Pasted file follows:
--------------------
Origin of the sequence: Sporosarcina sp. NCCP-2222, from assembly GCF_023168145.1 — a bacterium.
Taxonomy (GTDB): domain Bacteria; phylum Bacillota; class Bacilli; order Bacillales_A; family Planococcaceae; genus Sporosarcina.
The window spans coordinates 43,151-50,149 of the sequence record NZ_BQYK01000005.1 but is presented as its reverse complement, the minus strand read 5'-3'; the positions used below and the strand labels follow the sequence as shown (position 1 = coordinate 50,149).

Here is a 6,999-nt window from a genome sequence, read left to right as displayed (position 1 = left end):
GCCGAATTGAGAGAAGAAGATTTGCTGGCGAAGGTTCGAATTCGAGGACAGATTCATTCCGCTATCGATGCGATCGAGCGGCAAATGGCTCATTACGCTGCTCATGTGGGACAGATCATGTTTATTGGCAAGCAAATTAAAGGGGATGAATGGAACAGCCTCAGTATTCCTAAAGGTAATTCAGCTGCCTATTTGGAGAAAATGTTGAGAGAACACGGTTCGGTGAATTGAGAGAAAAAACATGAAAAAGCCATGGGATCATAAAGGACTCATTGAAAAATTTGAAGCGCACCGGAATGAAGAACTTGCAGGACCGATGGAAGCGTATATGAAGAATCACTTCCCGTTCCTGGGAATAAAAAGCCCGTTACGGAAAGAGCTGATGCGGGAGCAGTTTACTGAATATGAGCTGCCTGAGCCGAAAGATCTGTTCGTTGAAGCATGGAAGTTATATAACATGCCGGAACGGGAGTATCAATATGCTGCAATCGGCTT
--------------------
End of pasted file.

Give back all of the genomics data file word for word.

Origin of the sequence: Sporosarcina sp. NCCP-2222, from assembly GCF_023168145.1 — a bacterium.
Taxonomy (GTDB): domain Bacteria; phylum Bacillota; class Bacilli; order Bacillales_A; family Planococcaceae; genus Sporosarcina.
The window spans coordinates 43,151-50,149 of the sequence record NZ_BQYK01000005.1 but is presented as its reverse complement, the minus strand read 5'-3'; the positions used below and the strand labels follow the sequence as shown (position 1 = coordinate 50,149).

Here is a 6,999-nt window from a genome sequence, read left to right as displayed (position 1 = left end):
GCCGAATTGAGAGAAGAAGATTTGCTGGCGAAGGTTCGAATTCGAGGACAGATTCATTCCGCTATCGATGCGATCGAGCGGCAAATGGCTCATTACGCTGCTCATGTGGGACAGATCATGTTTATTGGCAAGCAAATTAAAGGGGATGAATGGAACAGCCTCAGTATTCCTAAAGGTAATTCAGCTGCCTATTTGGAGAAAATGTTGAGAGAACACGGTTCGGTGAATTGAGAGAAAAAACATGAAAAAGCCATGGGATCATAAAGGACTCATTGAAAAATTTGAAGCGCACCGGAATGAAGAACTTGCAGGACCGATGGAAGCGTATATGAAGAATCACTTCCCGTTCCTGGGAATAAAAAGCCCGTTACGGAAAGAGCTGATGCGGGAGCAGTTTACTGAATATGAGCTGCCTGAGCCGAAAGATCTGTTCGTTGAAGCATGGAAGTTATATAACATGCCGGAACGGGAGTATCAATATGCTGCAATCGGCTT